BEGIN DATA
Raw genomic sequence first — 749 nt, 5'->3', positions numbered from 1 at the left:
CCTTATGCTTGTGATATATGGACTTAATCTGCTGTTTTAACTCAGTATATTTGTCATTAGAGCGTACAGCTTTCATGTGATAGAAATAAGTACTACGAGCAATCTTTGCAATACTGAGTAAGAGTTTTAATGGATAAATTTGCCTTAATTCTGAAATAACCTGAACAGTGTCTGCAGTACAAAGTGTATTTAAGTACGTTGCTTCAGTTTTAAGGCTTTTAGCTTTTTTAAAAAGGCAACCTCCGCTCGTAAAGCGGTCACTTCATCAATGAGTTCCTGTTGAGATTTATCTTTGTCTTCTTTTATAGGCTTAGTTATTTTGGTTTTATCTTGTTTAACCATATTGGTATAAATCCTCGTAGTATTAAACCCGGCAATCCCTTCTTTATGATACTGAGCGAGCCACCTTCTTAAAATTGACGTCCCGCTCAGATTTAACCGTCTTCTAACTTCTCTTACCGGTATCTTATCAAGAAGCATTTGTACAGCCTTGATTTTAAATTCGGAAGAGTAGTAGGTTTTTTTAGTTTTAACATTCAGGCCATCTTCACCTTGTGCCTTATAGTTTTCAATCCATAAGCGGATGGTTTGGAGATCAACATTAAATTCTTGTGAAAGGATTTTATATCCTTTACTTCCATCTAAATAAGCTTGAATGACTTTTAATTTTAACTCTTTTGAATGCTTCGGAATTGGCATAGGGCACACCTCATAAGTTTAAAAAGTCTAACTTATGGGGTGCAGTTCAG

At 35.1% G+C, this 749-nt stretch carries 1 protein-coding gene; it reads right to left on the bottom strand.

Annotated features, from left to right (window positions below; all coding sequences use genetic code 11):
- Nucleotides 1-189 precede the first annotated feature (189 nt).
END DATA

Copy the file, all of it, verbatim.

Raw genomic sequence first — 749 nt, 5'->3', positions numbered from 1 at the left:
CCTTATGCTTGTGATATATGGACTTAATCTGCTGTTTTAACTCAGTATATTTGTCATTAGAGCGTACAGCTTTCATGTGATAGAAATAAGTACTACGAGCAATCTTTGCAATACTGAGTAAGAGTTTTAATGGATAAATTTGCCTTAATTCTGAAATAACCTGAACAGTGTCTGCAGTACAAAGTGTATTTAAGTACGTTGCTTCAGTTTTAAGGCTTTTAGCTTTTTTAAAAAGGCAACCTCCGCTCGTAAAGCGGTCACTTCATCAATGAGTTCCTGTTGAGATTTATCTTTGTCTTCTTTTATAGGCTTAGTTATTTTGGTTTTATCTTGTTTAACCATATTGGTATAAATCCTCGTAGTATTAAACCCGGCAATCCCTTCTTTATGATACTGAGCGAGCCACCTTCTTAAAATTGACGTCCCGCTCAGATTTAACCGTCTTCTAACTTCTCTTACCGGTATCTTATCAAGAAGCATTTGTACAGCCTTGATTTTAAATTCGGAAGAGTAGTAGGTTTTTTTAGTTTTAACATTCAGGCCATCTTCACCTTGTGCCTTATAGTTTTCAATCCATAAGCGGATGGTTTGGAGATCAACATTAAATTCTTGTGAAAGGATTTTATATCCTTTACTTCCATCTAAATAAGCTTGAATGACTTTTAATTTTAACTCTTTTGAATGCTTCGGAATTGGCATAGGGCACACCTCATAAGTTTAAAAAGTCTAACTTATGGGGTGCAGTTCAG

At 35.1% G+C, this 749-nt stretch carries 1 protein-coding gene; it reads right to left on the bottom strand.

Annotated features, from left to right (window positions below; all coding sequences use genetic code 11):
- Nucleotides 1-189 precede the first annotated feature (189 nt).